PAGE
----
Hacked ‘iPhone Sexting App': Why Texting Naked Photos is a Bad Idea

| January 22, 2013 | 4 Replies
Hacked 'iPhone Sexting App': Texting Naked Photos is a Bad Idea

Hacked ‘iPhone Sexting App': Texting Naked Photos is a Bad Idea

Dominique Mosbergen
The Huffington Post

 

iPhone Sexting App May Not Be Secure As You Think…

There are a few good reasons why sending incriminating pictures, naked or otherwise, over the photo and video app Snapchat may not be such a great idea.

Other than concerns about bullying and underage sexting, it’s becoming increasingly clear that Snapchat messages, once thought to be super secure because of their extremely short lifespan, are not quite as fleeting as previously believed. In recent months, at least two security loopholes, which would allow recipients to save Snapchat images or clips for keeps, were discovered and made public. This week, a third Snapchat “hack” was revealed.

Touted as the “iPhone sexting app,” Snapchat — which, Forbes reports, is used mainly by young people between the ages of 13 and 24 — has been touted as a “consequence-free” photo- and video-sharing platform, allowing users to send files that self-destruct after 10 seconds or less, upon being opened by the recipient.

But this new Snapchat “hack,” unveiled by web designer and college student Raj Virand first reported on by TechCrunch, is said to allow users to “easily save screenshots of ‘snaps’ in a few simple steps, with no more than Snapchat and your multitasking bar.” These screenshots can apparently be taken secretly, without the sender finding out.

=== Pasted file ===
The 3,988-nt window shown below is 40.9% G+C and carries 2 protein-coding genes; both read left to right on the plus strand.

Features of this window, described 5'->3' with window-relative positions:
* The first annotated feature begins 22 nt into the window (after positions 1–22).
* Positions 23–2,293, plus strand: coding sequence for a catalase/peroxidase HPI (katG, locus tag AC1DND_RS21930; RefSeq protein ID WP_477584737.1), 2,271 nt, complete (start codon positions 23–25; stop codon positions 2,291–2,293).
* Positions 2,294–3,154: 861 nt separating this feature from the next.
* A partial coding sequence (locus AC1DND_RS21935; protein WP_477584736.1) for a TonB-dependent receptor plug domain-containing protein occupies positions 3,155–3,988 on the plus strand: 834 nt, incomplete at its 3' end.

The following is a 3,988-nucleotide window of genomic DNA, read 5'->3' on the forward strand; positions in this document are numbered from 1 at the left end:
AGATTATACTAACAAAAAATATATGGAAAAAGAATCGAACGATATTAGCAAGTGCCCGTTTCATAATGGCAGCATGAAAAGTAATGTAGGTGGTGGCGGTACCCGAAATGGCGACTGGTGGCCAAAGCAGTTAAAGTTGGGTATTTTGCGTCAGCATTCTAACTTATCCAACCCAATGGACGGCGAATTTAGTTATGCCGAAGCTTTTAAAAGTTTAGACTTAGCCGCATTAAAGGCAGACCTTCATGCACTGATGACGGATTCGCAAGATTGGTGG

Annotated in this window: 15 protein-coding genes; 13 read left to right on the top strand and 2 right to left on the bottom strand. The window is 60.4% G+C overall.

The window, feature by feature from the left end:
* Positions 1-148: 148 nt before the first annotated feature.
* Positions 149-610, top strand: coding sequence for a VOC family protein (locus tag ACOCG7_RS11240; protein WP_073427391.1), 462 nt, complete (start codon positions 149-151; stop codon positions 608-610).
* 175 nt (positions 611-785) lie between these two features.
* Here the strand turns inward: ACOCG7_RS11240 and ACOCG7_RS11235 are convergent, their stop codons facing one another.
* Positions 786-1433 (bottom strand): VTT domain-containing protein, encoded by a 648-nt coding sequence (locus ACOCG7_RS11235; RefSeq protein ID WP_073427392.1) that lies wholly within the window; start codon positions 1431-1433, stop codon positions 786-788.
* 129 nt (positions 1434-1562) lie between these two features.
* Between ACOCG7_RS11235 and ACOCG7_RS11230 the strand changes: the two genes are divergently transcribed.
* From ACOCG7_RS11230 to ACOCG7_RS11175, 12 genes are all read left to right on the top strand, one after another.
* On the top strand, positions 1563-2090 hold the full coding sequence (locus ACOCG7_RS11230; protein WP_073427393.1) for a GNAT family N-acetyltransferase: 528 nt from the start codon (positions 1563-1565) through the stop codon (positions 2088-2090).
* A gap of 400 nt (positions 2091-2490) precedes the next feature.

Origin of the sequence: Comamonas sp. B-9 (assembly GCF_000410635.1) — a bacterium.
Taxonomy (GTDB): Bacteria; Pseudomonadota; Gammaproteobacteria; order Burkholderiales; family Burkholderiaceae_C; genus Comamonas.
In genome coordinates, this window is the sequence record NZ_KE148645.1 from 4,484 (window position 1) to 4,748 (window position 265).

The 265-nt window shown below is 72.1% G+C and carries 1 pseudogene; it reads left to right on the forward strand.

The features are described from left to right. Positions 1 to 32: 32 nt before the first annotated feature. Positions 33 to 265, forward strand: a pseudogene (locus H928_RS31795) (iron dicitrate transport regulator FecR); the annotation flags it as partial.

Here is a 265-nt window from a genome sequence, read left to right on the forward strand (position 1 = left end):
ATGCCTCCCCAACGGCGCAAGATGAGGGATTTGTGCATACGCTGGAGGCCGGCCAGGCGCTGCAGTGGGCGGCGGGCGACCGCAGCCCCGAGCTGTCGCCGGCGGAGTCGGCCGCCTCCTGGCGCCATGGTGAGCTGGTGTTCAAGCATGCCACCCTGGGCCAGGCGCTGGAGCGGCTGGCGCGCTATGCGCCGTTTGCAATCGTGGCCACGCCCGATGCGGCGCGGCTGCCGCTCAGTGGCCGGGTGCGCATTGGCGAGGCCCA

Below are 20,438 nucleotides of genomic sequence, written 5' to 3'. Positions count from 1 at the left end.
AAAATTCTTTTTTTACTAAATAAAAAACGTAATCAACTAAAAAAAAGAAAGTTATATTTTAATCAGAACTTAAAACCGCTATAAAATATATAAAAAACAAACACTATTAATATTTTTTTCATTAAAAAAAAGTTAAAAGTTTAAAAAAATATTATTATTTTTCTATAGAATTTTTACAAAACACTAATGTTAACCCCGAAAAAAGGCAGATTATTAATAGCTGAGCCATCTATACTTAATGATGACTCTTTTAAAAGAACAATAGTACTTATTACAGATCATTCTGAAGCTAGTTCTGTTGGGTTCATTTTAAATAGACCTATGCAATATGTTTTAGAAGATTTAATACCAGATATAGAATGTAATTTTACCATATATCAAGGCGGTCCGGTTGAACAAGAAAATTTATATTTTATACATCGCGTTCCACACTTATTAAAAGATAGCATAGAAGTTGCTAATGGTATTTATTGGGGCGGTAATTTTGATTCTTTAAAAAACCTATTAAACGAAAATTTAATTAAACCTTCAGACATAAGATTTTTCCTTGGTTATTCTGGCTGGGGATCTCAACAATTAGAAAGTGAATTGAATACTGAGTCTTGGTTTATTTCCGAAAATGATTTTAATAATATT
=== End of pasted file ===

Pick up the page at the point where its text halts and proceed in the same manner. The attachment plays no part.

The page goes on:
According to TechCrunch, this is how it works:

    • While viewing a SnapChat photo, take a screenshot by pressing the home and power button at the same time, while making sure to continue holding on the screen in order to ensure that the picture gets captured.
    • After taking the screenshot, the photo won’t show on the screen and you will be brought back to your list of snaps.
    • Before the photo expires, double tap the home button to bring up the multitasking bar. Once you’ve brought that up, SnapChat won’t recognize your screenshot.

 

To learn more about this “hack,” visit TechCrunch here.

Two months ago, Buzzfeed’s Katie Heaney pointed out that photos sent via the iPhone app could be easily retained by taking a screenshot of a “snap” before it self-destructs. However, Heaney noted at the time that the photo’s sender would be notified of the screenshot, though this could not prevent the recipient from saving the photo on his or her phone.

Then, in December, another Buzzfeed writer, Katie Notopoulos, found a security flaw in the app that makes it relatively easy for users to save received videos — and this time, Notopoulos explained, it can be achieved without the sender ever finding out. In short, the clips can be accessed using either iExplorer or iFunBox, then saved via temporary files stored on iPhones and other iOS devices. (The app’s Android version had a similar flaw that has since been fixed.)

After Notopoulos discovered Snapchat’s video-saving flaw, she asked Evan Spiegel, the app’s founder, if the company was aware of the loophole.

“The people who most enjoy using Snapchat are those who embrace the spirit and intent of the service. There will always be ways to reverse engineer technology products — but that spoils the fun,” he said.

Despite Snapchat’s obvious flaws, TechCrunch’s Rip Empson argues that impermanent messaging is likely here for the long haul.

“The ephemeral message is here to stay, whether a feature or a billion dollar business,” he writes, pointing out that Snapchat clones, such as the Facebook’s Poke app, are already cropping up.

Do you or would you ever use Snapchat? Are you concerned by this latest security loophole? Tell us in the comments below.

 



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